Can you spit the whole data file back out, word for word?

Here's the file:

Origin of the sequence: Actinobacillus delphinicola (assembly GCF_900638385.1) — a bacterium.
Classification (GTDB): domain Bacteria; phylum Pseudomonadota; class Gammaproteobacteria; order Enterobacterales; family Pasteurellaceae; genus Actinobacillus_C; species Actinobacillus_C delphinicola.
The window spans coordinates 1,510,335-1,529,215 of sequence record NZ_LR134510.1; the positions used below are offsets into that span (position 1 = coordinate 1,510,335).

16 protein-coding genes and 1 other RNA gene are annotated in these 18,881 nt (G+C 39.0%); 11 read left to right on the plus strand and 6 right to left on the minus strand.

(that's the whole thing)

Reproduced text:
Origin of the sequence: Actinobacillus delphinicola (assembly GCF_900638385.1) — a bacterium.
Classification (GTDB): domain Bacteria; phylum Pseudomonadota; class Gammaproteobacteria; order Enterobacterales; family Pasteurellaceae; genus Actinobacillus_C; species Actinobacillus_C delphinicola.
The window spans coordinates 1,510,335-1,529,215 of sequence record NZ_LR134510.1; the positions used below are offsets into that span (position 1 = coordinate 1,510,335).

16 protein-coding genes and 1 other RNA gene are annotated in these 18,881 nt (G+C 39.0%); 11 read left to right on the plus strand and 6 right to left on the minus strand.